This is “bread in the slow lane” made over a two day period. It tastes great and has a lovely texture. It’s definitely worth the time and effort. As the title indicates, this is for when the weather (and your kitchen) are fairly cool, hence the large amount of starter. At the time of writing and baking it was around 4°C outside in Derbyshire, UK – certainly not extremely cold.
You will need:
- A banneton (or medium sized bowl)
- A Dutch oven (or lidded casserole dish)
- A stand mixer (or strong arms and patience)
- 225g – 250g active starter
- 300ml tepid water
- 450g strong white flour
- 10g fine salt
- A “glug” of olive oil – optional
My schedule and method
Day 1 early morning – Take starter jar out of fridge and loosen or remove the lid. (I had a jar explode once, due to the pressure build up.) Allow it to come up to a reasonable room temperature.
A couple of hours later maybe – Stir well then tip away some of the mixture (about 50 – 100ml). Pour in 50ml – 75ml of water (I like to use pre-boiled cool water, but probably not essential.) Stir the water in well, then add the same amount of strong bread flour and mix thoroughly. Leave to stand with the lid off.
Sometime during the afternoon – Pour 225g – 250g starter into a mixer bowl (I usually use my stand mixer with a dough hook). Stir in the tepid water, add the flour & salt and mix well, scraping any dry residue down from the inside of the bowl. (Recently I’ve been adding a glug of olive oil; it’s nice but not essential.)
Knead well. Transfer to an oiled bowl and turn the dough mass over a few times until well oiled. Cover the bowl and leave in your kitchen until the next day.
Day 2 next morning – It may have risen overnight, but probably not enough yet. Leave in a warm room until well risen. (I sometimes warm the oven, turn it off, then put the bowl inside for 1 – 2 hours.)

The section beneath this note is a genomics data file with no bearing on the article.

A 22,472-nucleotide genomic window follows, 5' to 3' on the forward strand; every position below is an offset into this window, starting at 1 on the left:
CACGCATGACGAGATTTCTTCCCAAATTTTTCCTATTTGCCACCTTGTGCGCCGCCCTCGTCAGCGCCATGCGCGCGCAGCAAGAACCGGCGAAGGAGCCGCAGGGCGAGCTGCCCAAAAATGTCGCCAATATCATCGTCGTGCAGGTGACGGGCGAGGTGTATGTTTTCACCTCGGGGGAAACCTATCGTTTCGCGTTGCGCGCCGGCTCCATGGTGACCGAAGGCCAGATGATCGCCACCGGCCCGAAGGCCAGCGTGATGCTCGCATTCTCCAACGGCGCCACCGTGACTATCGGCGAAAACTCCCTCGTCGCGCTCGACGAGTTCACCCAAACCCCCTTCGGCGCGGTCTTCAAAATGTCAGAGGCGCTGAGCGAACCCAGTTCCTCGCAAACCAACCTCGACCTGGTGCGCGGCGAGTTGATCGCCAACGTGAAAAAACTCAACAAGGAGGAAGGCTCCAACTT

Once it’s risen, knock it back and fold it over itself a few times to create a firm ball of dough. I put the ball of dough into a well floured banneton, but a bowl lined loosely with parchment should be OK. Cover it – I simply invert the large bowl over the top of the banneton, but you could use a damp tea towel. Leave the dough until risen again – probably 2 – 3 hours.
Carefully tip the dough ball out onto a large sheet of parchment paper. Brush off any excess flour. Use the parchment to lift the dough ball into a Dutch oven (or lidded casserole dish). The dough will spread, so a tight fit is good. Cut slashes on the top with a lam or sharp knife for decoration and to control any ripping.
Put the top on the Dutch oven and place it in a cold oven. Turn the oven on to Fan 220°C / 425°F / Gas 7 and leave it in there for 55 minutes. Then remove the Dutch oven lid and give the loaf another 5 – 7 minutes to add more colour.
Place on a wire rack and try very hard not to cut it or eat it until it’s cool. (I often fail this bit.)